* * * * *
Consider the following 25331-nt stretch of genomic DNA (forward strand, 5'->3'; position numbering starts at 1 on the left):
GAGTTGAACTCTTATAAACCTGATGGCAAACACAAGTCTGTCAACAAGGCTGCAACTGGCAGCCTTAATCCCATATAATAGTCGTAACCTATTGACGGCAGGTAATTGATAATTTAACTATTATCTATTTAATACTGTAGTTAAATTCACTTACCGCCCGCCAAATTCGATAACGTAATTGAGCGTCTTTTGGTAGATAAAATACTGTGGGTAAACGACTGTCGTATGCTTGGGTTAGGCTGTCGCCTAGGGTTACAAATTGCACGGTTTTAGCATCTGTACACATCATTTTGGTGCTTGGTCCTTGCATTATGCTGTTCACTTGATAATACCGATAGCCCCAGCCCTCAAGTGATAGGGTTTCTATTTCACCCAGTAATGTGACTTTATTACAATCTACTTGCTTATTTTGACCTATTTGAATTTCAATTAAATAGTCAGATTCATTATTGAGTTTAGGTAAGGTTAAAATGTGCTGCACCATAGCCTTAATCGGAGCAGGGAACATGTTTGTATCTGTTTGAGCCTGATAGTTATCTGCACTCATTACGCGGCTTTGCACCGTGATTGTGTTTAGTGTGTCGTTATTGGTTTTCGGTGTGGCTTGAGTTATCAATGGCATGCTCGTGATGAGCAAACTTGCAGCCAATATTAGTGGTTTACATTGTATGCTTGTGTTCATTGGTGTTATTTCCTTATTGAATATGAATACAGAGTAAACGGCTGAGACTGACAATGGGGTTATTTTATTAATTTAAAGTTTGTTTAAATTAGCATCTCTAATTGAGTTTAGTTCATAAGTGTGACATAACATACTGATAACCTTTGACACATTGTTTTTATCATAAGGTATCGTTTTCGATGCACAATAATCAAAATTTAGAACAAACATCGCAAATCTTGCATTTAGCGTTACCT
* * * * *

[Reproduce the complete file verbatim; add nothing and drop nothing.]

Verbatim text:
Consider the following 25331-nt stretch of genomic DNA (forward strand, 5'->3'; position numbering starts at 1 on the left):
GAGTTGAACTCTTATAAACCTGATGGCAAACACAAGTCTGTCAACAAGGCTGCAACTGGCAGCCTTAATCCCATATAATAGTCGTAACCTATTGACGGCAGGTAATTGATAATTTAACTATTATCTATTTAATACTGTAGTTAAATTCACTTACCGCCCGCCAAATTCGATAACGTAATTGAGCGTCTTTTGGTAGATAAAATACTGTGGGTAAACGACTGTCGTATGCTTGGGTTAGGCTGTCGCCTAGGGTTACAAATTGCACGGTTTTAGCATCTGTACACATCATTTTGGTGCTTGGTCCTTGCATTATGCTGTTCACTTGATAATACCGATAGCCCCAGCCCTCAAGTGATAGGGTTTCTATTTCACCCAGTAATGTGACTTTATTACAATCTACTTGCTTATTTTGACCTATTTGAATTTCAATTAAATAGTCAGATTCATTATTGAGTTTAGGTAAGGTTAAAATGTGCTGCACCATAGCCTTAATCGGAGCAGGGAACATGTTTGTATCTGTTTGAGCCTGATAGTTATCTGCACTCATTACGCGGCTTTGCACCGTGATTGTGTTTAGTGTGTCGTTATTGGTTTTCGGTGTGGCTTGAGTTATCAATGGCATGCTCGTGATGAGCAAACTTGCAGCCAATATTAGTGGTTTACATTGTATGCTTGTGTTCATTGGTGTTATTTCCTTATTGAATATGAATACAGAGTAAACGGCTGAGACTGACAATGGGGTTATTTTATTAATTTAAAGTTTGTTTAAATTAGCATCTCTAATTGAGTTTAGTTCATAAGTGTGACATAACATACTGATAACCTTTGACACATTGTTTTTATCATAAGGTATCGTTTTCGATGCACAATAATCAAAATTTAGAACAAACATCGCAAATCTTGCATTTAGCGTTACCT